- imprecise, woolly wording
- use of personal pronouns
- colloquial language, such as idiom, slang and cliché
- absolute terms, when inappropriate
- value judgements
- and easily rectified mistakes, such as spelling and punctuation errors

Example of converting a piece of 'non-academic' writing into academic style.
Note that the conversion results in a slightly longer piece of text . This emphasises the point that while you should aim for concise writing, precise wording may be more important.

Original text (non-academic style)
In this country, we have changed the law so that the King or Queen is less powerful since the Great War. But he or she can still advise, encourage or warn the Prime Minister if they want.

'Corrected' text (academic style)
In the United Kingdom, legislation has been a factor in the decline of the role of the monarchy in the period since the Great War. Nevertheless, the monarchy has survived and, thus, the monarch continues to exercise the right to advise, encourage and warn the Prime Minister.

Collioquialisms' and idiomatic language
should not be used in academic writing. This example shows how colloquial language involving cliché and idiom has been misused:
Not to beat about the bush, increasing income tax did the Chancellor no good at the end of the day and he was ditched at the next Cabinet reshuffle.
Increasing income tax did not help the Chancellor and he was replaced at the next Cabinet reshuffle.

Split Infinitives
The most commonly quoted split infinitive comes from the TV series Star Trek where Captain James T. Kirk states that the aim of the Star Ship Enterprise is 'to boldly go where no man has gone before'. This means that an adverb (boldly) has split the infinitive (to go). It should read as 'to go boldly'. Many traditionalists consider that the split infinitive is poor English, although modern usage increasingly ignores the rule. Nevertheless, it is probably better to avoid the split infinitive in academic writing, which tends to be particularly traditional.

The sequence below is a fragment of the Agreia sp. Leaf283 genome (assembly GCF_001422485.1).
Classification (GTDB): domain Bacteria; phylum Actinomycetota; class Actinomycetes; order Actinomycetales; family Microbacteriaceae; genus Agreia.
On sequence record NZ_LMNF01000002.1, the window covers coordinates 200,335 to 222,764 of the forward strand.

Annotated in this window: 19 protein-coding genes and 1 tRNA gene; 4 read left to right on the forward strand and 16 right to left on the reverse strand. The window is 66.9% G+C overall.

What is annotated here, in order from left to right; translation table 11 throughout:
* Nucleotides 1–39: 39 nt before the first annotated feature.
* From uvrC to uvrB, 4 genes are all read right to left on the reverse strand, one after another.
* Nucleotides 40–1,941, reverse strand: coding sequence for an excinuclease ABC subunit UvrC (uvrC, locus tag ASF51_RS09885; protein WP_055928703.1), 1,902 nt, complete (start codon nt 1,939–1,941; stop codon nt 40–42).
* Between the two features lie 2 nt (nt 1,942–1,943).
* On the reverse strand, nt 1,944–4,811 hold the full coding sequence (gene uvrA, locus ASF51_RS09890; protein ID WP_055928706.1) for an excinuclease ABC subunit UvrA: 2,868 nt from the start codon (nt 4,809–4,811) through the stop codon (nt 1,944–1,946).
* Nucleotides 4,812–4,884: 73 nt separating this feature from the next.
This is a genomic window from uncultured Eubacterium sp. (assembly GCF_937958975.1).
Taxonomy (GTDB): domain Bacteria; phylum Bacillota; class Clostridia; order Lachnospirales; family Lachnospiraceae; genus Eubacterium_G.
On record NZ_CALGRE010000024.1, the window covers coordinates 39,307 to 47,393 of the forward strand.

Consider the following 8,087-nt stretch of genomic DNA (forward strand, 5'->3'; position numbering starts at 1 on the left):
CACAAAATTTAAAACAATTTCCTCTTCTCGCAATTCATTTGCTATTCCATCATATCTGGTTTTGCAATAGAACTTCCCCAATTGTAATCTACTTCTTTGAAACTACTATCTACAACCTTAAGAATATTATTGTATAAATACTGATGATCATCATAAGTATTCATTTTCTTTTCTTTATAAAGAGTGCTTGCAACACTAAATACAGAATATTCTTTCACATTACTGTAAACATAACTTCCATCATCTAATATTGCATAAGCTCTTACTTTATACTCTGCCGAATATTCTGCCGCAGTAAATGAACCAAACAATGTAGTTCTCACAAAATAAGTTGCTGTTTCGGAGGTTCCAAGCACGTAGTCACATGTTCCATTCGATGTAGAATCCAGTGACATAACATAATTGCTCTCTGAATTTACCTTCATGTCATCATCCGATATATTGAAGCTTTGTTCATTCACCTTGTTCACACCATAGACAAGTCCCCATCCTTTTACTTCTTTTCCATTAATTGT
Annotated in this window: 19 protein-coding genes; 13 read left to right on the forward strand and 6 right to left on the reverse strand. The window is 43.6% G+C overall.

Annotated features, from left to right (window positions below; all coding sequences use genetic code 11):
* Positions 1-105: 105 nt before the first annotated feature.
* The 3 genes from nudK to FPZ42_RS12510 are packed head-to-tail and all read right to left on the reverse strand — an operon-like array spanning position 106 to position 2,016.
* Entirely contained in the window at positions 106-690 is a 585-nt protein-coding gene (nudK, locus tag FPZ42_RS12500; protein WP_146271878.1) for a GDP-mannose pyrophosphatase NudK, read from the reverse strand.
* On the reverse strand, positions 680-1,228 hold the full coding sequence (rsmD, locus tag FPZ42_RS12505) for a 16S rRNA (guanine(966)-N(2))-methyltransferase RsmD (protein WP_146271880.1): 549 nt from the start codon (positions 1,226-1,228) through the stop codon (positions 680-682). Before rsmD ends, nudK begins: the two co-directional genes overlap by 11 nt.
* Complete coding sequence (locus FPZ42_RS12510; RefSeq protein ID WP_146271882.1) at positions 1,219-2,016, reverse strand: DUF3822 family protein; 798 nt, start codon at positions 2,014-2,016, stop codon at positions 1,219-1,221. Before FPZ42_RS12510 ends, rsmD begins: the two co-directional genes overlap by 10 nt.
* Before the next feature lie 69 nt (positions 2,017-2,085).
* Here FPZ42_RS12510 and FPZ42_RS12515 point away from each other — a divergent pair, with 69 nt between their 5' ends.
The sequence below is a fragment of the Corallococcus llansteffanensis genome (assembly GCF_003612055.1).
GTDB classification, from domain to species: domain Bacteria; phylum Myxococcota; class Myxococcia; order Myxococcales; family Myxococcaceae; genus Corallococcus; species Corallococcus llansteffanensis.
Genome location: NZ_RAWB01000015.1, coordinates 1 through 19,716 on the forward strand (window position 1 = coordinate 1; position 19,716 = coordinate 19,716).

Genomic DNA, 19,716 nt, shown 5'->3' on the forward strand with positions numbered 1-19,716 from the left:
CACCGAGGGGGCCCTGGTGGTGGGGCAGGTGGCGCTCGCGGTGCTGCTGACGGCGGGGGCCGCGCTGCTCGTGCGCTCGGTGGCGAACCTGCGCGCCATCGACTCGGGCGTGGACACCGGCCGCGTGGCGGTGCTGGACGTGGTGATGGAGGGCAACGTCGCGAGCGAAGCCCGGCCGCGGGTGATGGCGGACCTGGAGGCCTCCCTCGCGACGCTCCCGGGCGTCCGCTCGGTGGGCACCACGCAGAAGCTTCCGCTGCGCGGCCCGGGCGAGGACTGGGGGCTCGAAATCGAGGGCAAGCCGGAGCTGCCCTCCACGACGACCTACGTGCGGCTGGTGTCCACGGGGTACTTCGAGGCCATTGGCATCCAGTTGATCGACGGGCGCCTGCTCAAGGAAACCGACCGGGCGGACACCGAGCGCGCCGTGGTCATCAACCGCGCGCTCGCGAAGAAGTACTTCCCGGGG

Value judgements
These are defined as statements in which the author or speaker is imposing their views or values on to the reader. For example, a writer who states that 'Louis XIV was a rabid (rabiat, fanatisch) nationalist' without giving supporting evidence for this statement is not making an objective comment in a professional manner. Rewording this statement to: 'Louis XIV was regarded as a rabid nationalist. This is evident in the nature of his foreign policy where he ..' offers the reader some evidence that explains the claim.

Avoid contractions.
In spoken English, shortened forms such as, don't, can't, isn't, it's, I'd and we'll are used all the time. However, in academic written English, they should not be used. Texting contractions are also inappropriate.

Avoid personal pronouns.
Experiment with other language structures so that you avoid the personal pronouns, I/me/one, you and we/us, and their possessive forms, my, your and our.


amazon.de How to Write Essays and Assignments
Kathleen Mcmillan